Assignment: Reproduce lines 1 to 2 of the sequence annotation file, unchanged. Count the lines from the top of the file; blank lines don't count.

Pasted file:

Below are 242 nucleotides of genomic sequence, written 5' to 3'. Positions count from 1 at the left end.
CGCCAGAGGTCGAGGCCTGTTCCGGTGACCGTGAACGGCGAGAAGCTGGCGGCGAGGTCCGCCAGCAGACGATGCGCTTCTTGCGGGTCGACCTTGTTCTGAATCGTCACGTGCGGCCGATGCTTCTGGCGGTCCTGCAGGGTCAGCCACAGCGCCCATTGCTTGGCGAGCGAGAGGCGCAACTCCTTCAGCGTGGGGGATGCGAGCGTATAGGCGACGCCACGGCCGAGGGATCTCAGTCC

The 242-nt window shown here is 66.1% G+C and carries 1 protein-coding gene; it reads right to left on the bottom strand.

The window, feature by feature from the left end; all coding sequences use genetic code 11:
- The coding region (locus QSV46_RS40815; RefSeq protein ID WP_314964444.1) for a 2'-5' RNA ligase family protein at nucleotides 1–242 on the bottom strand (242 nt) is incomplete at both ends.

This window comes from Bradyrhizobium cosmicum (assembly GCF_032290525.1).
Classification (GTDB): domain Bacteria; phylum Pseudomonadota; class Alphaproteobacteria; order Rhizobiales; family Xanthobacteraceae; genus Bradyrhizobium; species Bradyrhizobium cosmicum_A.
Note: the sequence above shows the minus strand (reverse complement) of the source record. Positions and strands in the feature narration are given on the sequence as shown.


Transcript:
Below are 242 nucleotides of genomic sequence, written 5' to 3'. Positions count from 1 at the left end.
CGCCAGAGGTCGAGGCCTGTTCCGGTGACCGTGAACGGCGAGAAGCTGGCGGCGAGGTCCGCCAGCAGACGATGCGCTTCTTGCGGGTCGACCTTGTTCTGAATCGTCACGTGCGGCCGATGCTTCTGGCGGTCCTGCAGGGTCAGCCACAGCGCCCATTGCTTGGCGAGCGAGAGGCGCAACTCCTTCAGCGTGGGGGATGCGAGCGTATAGGCGACGCCACGGCCGAGGGATCTCAGTCC